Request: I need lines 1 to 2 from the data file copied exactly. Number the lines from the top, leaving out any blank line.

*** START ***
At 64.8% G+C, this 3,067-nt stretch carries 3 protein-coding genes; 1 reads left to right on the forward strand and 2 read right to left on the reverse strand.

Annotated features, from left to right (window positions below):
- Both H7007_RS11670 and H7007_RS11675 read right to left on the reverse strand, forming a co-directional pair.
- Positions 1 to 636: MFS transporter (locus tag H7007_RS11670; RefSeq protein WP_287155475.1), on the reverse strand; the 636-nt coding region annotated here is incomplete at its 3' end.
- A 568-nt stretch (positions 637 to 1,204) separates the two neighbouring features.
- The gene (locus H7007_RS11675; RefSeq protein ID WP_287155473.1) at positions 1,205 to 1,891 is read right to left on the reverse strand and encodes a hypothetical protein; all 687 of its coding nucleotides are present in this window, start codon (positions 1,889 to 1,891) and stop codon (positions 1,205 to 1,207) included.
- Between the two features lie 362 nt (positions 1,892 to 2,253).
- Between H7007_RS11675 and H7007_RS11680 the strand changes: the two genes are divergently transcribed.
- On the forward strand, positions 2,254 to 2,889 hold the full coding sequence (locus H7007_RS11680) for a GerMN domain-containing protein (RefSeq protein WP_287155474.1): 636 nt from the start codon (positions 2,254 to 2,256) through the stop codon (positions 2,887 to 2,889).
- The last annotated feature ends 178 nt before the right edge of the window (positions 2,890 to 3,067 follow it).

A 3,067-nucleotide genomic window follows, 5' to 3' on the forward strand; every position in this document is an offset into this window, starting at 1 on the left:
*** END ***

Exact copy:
At 64.8% G+C, this 3,067-nt stretch carries 3 protein-coding genes; 1 reads left to right on the forward strand and 2 read right to left on the reverse strand.

Annotated features, from left to right (window positions below):